By GYNNIE KERO
THE National Agriculture Quarantine and Inspection Authority (Naqia) needs to have an X-ray machine for screening operations and to quarantine vessels and dogs arriving in the country, its acting managing director Joel Alu says.
“These are needed for Naqia’s long-term effective enforcement,” he said when outlining Naqia’s way to forward Papua New Guinea’s biosecurity issues.
Addressing a media conference at Naqia’s 6-Mile office in Port Moresby, Alu said: “We will be working on a quarantine wharf for livestock in Central’s Roku.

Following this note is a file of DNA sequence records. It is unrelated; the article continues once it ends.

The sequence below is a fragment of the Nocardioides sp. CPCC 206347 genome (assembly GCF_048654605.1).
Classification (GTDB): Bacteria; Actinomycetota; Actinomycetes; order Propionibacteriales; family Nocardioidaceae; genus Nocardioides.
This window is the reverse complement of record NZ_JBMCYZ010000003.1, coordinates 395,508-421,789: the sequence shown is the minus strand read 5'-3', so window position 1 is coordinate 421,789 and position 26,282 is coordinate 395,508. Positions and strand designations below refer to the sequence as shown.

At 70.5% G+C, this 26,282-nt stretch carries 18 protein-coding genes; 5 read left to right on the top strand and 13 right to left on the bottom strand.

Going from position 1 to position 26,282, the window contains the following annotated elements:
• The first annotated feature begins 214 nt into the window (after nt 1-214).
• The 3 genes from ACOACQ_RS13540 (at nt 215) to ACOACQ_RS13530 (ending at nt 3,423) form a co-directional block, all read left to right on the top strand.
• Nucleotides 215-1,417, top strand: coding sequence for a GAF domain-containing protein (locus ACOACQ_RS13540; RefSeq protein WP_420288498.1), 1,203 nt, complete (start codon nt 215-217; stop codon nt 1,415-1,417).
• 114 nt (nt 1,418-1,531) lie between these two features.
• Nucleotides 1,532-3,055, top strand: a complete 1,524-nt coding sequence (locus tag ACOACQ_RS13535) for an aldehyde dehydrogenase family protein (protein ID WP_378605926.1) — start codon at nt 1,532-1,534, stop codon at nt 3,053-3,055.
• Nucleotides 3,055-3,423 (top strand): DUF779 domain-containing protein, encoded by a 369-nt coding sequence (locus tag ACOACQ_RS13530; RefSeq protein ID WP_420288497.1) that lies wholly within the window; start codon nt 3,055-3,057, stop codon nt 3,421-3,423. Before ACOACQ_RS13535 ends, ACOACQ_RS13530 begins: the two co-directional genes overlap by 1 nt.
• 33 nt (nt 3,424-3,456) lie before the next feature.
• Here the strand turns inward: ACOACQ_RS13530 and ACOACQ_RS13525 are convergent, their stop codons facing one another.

“Other issues of national concern include the African Swine Flu (ASF) virus, the coffee berry borer and the Bogia coconut syndrome.
“Papua New Guinea is on high alert for the ASF virus that is deadly to pigs.
“The Bogia coconut syndrome or ‘phytoplasma’ found in coconut palms is a plant disease spread by insects.
“It has killed hundreds of coconut palms in Madang.”
He said intensive awareness and enhanced biosecurity protocols would be implemented at borders.
“We have begun instituting measures to raise awareness on ASF, pork and pork products.”
The National Court had yesterday ruled in favour of Alu, reinforcing a Dec 24 lower court decision that Alu is the legitimate Naqia managing director.
This also means that the appointment of Warea Orapa in place of Alu and the involvement of Agriculture and Livestock Department secretary Daniel Kombuk in the affairs of Naqia are now restrained until further legal development.
By GYNNIE KERO